When an offender profile includes these three characteristics, they meet the definition of iPredator. A fourth criterion, not included in the triad defining an iPredator, is what I have termed iPredator Victim Intuition (IVI) and reserved for seasoned iPredators. IVI is the aptitude to sense a target’s online vulnerabilities, weaknesses and technological limitations increasing their success with minimal ramifications. iPredators, through practice and learning, develop a sense and/or skill of being able to experience an intuition to know what online user will be a successful target.

In addition to having IVI, the iPredator practices Cyberstealth using multiple covert strategies. In fact, the third criteria used to define an iPredator include a general understanding of Cyberstealth used to profile, identify, locate, stalk and engage a target. Also lying upon a continuum of expertise, iPredators are assessed as being advanced in their Cyberstealth practices as opposed to a haphazard approach of targeting a victim without attempting to hide their identity.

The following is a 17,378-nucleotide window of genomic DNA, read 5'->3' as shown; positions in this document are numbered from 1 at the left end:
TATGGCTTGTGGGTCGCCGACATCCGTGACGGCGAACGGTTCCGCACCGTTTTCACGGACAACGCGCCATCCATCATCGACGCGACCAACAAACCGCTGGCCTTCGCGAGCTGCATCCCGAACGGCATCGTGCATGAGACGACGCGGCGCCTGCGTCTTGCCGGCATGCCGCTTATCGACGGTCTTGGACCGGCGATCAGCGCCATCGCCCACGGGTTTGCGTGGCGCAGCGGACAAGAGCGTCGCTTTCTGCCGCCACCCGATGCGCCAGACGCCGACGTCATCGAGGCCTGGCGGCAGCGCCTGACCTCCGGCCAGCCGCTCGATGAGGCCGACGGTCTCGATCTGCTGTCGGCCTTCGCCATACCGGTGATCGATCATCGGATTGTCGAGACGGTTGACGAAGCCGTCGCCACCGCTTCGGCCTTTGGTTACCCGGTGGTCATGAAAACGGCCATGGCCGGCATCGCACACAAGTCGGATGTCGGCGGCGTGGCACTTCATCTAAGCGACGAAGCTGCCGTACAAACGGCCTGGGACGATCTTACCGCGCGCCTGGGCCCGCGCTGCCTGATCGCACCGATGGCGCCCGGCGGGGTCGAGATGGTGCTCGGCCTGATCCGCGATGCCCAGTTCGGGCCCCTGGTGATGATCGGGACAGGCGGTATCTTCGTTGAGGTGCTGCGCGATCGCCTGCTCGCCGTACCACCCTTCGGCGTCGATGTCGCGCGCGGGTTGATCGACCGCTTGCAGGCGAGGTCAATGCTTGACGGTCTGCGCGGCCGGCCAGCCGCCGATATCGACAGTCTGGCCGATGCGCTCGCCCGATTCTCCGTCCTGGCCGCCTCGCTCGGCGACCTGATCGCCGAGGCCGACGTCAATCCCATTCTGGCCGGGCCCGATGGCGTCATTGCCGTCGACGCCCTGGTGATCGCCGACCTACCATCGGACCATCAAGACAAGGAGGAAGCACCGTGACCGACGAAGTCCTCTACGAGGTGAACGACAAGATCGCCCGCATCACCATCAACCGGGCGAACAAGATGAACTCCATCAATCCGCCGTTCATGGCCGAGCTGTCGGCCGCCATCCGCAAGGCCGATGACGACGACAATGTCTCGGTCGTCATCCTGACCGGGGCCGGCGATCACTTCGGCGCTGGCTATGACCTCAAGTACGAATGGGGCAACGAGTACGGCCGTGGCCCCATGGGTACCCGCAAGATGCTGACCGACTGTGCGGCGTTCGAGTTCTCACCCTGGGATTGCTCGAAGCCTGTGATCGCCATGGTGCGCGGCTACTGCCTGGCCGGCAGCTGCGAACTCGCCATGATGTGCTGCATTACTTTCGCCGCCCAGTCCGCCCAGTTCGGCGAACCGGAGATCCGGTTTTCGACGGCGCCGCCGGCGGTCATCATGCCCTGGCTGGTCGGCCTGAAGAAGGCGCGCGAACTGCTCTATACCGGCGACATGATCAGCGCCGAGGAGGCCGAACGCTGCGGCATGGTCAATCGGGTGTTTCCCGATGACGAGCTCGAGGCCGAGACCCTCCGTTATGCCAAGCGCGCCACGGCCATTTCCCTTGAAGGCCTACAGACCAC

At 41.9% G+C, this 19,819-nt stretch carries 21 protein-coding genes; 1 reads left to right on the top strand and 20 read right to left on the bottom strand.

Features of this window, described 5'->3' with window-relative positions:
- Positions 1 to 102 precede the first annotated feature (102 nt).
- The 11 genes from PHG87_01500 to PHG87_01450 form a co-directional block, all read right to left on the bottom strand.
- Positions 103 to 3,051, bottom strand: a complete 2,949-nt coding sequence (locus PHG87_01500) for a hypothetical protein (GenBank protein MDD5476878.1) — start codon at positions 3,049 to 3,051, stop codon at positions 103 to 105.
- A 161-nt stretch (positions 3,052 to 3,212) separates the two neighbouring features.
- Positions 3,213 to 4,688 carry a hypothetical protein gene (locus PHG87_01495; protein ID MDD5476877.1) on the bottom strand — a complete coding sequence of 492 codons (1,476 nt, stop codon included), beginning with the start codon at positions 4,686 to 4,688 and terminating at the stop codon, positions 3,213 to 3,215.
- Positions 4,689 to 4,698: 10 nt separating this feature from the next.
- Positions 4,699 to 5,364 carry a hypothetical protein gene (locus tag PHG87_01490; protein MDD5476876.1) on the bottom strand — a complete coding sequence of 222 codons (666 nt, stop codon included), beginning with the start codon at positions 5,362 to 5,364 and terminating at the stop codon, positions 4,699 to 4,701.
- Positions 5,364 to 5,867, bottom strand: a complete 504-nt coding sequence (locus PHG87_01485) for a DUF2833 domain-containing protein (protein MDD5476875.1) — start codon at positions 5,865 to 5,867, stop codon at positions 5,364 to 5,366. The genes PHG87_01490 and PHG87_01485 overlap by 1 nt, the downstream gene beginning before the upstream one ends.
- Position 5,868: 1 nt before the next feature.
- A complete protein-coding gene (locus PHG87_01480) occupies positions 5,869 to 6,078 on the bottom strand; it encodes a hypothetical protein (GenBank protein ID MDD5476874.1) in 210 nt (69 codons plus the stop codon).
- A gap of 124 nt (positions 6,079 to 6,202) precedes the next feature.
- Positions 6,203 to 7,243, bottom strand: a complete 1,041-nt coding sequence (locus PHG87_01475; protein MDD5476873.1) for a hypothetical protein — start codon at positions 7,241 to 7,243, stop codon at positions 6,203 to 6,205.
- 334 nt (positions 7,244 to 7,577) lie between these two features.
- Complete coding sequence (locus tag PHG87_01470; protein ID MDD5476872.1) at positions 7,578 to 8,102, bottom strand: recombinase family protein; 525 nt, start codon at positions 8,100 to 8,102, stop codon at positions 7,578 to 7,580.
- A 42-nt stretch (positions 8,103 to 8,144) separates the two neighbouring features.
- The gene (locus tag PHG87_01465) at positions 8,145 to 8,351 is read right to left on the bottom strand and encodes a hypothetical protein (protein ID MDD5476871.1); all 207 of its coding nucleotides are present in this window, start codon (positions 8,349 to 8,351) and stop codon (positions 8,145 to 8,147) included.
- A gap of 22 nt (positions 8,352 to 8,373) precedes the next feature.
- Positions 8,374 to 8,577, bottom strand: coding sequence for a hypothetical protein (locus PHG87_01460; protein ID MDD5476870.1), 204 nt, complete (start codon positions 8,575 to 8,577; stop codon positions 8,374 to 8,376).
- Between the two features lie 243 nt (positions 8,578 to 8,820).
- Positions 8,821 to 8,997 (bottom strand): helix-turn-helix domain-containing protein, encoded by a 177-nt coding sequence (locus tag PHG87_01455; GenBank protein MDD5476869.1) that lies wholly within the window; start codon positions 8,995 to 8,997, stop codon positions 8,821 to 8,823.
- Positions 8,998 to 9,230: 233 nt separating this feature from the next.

Often times, cyber bullies, ex-partners, ex-employees, angry or self-righteous online users, Internet trolls, organized groups with political, religious and moralistic causes, child molesters, pedophiles and highly narcissistic online users do not attempt to hide their identities. Cyberstealth is a strategy reserved for iPredators who seek to hide their identities online.

Cyberstealth, a concept formulated along with iPredator, is a term used to define a method and/or strategies by which iPredators devise tactics to establish and sustain complete anonymity while they troll and stalk an online target. In addition to a stratagem, Cyberstealth is a reality of Information and Communications Technology, that humanity often fails to fathom leading some online users to become high probability targets. Cyberstealth is a learned behavior that becomes more advanced with practice, trial and error and experimentation.